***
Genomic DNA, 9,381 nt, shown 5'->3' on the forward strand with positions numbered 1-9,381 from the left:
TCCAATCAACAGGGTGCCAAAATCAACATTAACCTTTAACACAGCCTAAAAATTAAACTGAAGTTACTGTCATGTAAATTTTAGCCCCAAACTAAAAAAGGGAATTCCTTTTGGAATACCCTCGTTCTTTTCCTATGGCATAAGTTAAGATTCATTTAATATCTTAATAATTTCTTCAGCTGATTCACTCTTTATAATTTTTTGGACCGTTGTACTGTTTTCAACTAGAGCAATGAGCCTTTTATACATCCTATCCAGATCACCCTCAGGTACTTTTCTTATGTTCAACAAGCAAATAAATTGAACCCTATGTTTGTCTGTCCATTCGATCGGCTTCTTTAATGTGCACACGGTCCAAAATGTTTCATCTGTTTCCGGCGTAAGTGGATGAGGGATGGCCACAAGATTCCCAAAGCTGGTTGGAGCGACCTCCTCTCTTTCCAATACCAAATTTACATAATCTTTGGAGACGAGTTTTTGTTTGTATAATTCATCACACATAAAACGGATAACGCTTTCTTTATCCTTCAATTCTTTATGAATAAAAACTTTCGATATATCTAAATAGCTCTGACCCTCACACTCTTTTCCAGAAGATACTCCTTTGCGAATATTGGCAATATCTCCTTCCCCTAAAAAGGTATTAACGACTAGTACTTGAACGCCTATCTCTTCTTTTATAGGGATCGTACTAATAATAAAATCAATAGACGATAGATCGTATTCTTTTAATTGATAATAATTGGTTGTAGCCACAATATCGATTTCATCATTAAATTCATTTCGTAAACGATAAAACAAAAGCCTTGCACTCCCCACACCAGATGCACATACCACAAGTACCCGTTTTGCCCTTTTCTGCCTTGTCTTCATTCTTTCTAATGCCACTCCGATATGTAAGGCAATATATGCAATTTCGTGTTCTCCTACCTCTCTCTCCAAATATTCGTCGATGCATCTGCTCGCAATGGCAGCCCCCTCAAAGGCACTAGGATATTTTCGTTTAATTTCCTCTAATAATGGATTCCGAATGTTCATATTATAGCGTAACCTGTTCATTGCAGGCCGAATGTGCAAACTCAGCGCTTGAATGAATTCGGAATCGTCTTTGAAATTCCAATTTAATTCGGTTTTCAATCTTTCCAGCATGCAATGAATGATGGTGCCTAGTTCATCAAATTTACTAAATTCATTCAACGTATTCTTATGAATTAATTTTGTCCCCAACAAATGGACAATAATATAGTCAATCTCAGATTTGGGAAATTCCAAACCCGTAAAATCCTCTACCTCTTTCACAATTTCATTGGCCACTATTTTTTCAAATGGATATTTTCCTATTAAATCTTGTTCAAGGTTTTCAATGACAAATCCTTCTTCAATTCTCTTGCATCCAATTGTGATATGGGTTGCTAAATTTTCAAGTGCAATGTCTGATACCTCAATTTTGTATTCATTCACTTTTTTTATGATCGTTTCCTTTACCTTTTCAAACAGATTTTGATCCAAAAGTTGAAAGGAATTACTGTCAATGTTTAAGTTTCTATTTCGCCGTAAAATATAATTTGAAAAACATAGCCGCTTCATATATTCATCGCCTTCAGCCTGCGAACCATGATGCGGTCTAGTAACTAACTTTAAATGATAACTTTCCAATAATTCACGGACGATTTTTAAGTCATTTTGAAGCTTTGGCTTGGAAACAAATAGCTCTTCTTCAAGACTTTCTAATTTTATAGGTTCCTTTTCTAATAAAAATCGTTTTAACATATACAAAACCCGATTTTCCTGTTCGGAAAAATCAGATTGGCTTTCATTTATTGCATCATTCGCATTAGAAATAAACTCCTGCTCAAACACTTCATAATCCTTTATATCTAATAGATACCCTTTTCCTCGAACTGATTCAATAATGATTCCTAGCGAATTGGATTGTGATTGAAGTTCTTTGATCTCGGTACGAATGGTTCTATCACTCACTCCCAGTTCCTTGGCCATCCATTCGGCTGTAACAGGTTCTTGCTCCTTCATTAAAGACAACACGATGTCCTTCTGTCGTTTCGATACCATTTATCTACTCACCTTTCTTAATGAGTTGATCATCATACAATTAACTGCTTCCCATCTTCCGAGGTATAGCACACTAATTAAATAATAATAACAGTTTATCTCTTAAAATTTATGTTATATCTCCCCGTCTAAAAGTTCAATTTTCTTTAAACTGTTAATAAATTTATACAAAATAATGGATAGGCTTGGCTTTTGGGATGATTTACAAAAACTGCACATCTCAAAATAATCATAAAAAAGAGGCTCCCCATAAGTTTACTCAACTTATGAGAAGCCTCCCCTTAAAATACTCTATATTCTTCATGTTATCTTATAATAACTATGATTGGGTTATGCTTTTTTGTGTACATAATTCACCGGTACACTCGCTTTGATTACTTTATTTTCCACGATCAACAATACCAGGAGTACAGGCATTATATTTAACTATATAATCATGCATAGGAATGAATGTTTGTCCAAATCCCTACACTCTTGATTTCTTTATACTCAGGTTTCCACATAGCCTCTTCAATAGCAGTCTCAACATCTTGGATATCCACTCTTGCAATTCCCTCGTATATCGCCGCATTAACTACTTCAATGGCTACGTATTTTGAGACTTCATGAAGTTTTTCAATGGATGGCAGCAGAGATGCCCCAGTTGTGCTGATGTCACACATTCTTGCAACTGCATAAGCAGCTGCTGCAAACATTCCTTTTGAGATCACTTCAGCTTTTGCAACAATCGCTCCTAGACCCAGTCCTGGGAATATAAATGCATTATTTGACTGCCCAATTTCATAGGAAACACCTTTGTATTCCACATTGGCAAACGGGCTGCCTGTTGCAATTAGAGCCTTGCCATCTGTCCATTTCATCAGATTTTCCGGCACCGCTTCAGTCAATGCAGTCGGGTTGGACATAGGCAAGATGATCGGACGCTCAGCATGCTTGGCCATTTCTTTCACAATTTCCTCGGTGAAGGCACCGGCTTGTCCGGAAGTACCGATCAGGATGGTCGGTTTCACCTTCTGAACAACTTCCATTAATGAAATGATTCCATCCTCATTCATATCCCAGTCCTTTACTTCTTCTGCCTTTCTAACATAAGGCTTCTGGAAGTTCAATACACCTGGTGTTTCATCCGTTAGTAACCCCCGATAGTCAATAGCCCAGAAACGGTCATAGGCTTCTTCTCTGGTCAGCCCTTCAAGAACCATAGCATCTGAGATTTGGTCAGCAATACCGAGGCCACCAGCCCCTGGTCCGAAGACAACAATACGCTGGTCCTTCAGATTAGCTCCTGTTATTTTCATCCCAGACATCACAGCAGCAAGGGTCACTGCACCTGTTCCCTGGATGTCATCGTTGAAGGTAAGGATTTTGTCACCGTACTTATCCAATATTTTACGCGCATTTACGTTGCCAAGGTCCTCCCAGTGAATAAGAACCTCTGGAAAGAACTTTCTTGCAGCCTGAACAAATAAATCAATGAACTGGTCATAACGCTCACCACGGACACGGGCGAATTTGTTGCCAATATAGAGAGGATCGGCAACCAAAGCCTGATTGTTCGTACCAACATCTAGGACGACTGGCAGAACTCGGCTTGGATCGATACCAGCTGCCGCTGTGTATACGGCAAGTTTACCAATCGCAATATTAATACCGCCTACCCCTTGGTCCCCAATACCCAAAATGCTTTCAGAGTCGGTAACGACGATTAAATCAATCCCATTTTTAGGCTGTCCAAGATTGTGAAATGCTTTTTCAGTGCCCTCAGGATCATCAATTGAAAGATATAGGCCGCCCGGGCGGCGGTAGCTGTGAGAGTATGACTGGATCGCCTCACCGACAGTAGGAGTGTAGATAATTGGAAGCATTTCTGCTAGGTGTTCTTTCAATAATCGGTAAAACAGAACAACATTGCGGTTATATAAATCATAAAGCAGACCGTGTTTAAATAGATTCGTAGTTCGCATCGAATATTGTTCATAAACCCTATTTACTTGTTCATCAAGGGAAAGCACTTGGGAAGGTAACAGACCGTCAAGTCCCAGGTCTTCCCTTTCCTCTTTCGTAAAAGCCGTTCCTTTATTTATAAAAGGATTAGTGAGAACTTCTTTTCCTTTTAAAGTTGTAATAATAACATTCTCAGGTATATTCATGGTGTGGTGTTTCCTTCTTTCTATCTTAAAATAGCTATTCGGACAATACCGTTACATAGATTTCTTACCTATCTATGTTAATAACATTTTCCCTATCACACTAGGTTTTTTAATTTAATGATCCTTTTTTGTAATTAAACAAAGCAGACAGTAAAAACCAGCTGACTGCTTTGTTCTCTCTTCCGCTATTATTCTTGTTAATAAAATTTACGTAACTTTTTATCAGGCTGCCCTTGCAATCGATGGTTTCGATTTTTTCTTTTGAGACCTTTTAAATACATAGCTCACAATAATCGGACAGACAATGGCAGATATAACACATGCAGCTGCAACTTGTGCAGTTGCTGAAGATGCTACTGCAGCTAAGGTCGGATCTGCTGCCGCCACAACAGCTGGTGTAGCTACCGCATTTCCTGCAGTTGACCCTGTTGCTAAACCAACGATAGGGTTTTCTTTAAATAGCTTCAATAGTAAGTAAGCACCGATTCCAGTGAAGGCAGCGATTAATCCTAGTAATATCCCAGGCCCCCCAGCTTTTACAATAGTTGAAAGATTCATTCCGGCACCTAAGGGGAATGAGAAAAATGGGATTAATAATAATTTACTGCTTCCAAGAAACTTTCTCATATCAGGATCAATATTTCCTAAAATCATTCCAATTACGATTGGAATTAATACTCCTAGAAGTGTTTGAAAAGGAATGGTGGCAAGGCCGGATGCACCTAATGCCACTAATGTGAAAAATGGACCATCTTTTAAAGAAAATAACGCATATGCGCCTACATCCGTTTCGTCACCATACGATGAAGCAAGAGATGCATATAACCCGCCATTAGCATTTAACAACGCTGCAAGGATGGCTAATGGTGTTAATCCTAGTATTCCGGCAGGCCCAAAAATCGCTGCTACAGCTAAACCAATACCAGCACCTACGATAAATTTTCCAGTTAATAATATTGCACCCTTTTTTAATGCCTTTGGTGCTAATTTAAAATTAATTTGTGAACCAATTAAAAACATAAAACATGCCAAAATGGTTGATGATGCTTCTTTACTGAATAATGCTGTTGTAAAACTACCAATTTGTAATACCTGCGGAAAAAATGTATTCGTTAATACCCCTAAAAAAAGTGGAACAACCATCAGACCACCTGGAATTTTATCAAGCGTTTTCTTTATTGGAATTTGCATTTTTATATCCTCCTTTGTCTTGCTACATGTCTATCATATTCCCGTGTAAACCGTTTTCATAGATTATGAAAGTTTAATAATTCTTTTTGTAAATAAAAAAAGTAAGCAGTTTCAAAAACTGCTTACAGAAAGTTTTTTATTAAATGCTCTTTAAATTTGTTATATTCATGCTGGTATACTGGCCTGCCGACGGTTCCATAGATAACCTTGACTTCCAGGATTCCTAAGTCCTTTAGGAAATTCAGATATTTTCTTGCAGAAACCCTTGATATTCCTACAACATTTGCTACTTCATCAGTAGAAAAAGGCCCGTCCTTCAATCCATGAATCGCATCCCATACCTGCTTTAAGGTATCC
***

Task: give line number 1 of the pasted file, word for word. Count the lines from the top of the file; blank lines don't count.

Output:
Genomic DNA, 9,381 nt, shown 5'->3' on the forward strand with positions numbered 1-9,381 from the left: